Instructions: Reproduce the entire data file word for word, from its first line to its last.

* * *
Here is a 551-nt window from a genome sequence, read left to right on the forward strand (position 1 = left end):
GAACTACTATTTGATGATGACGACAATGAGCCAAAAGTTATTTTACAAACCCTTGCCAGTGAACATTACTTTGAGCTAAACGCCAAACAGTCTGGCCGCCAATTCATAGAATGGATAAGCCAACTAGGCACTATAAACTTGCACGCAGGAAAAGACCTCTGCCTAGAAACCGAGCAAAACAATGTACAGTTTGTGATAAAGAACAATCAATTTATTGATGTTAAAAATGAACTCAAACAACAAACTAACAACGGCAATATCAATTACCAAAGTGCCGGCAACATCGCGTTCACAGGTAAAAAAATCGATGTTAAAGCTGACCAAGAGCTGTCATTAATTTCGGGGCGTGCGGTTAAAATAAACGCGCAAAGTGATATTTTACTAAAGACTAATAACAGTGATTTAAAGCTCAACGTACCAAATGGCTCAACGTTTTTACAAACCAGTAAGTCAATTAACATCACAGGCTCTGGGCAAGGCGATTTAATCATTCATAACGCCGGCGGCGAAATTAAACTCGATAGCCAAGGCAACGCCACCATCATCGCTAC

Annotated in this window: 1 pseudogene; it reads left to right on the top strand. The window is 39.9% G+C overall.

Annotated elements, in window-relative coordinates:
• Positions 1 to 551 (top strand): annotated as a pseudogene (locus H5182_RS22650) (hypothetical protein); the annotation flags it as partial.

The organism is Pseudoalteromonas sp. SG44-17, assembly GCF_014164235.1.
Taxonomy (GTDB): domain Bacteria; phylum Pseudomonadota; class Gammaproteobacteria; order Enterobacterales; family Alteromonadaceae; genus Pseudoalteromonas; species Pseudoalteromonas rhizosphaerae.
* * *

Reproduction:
Here is a 551-nt window from a genome sequence, read left to right on the forward strand (position 1 = left end):
GAACTACTATTTGATGATGACGACAATGAGCCAAAAGTTATTTTACAAACCCTTGCCAGTGAACATTACTTTGAGCTAAACGCCAAACAGTCTGGCCGCCAATTCATAGAATGGATAAGCCAACTAGGCACTATAAACTTGCACGCAGGAAAAGACCTCTGCCTAGAAACCGAGCAAAACAATGTACAGTTTGTGATAAAGAACAATCAATTTATTGATGTTAAAAATGAACTCAAACAACAAACTAACAACGGCAATATCAATTACCAAAGTGCCGGCAACATCGCGTTCACAGGTAAAAAAATCGATGTTAAAGCTGACCAAGAGCTGTCATTAATTTCGGGGCGTGCGGTTAAAATAAACGCGCAAAGTGATATTTTACTAAAGACTAATAACAGTGATTTAAAGCTCAACGTACCAAATGGCTCAACGTTTTTACAAACCAGTAAGTCAATTAACATCACAGGCTCTGGGCAAGGCGATTTAATCATTCATAACGCCGGCGGCGAAATTAAACTCGATAGCCAAGGCAACGCCACCATCATCGCTAC

Annotated in this window: 1 pseudogene; it reads left to right on the top strand. The window is 39.9% G+C overall.

Annotated elements, in window-relative coordinates:
• Positions 1 to 551 (top strand): annotated as a pseudogene (locus H5182_RS22650) (hypothetical protein); the annotation flags it as partial.

The organism is Pseudoalteromonas sp. SG44-17, assembly GCF_014164235.1.
Taxonomy (GTDB): domain Bacteria; phylum Pseudomonadota; class Gammaproteobacteria; order Enterobacterales; family Alteromonadaceae; genus Pseudoalteromonas; species Pseudoalteromonas rhizosphaerae.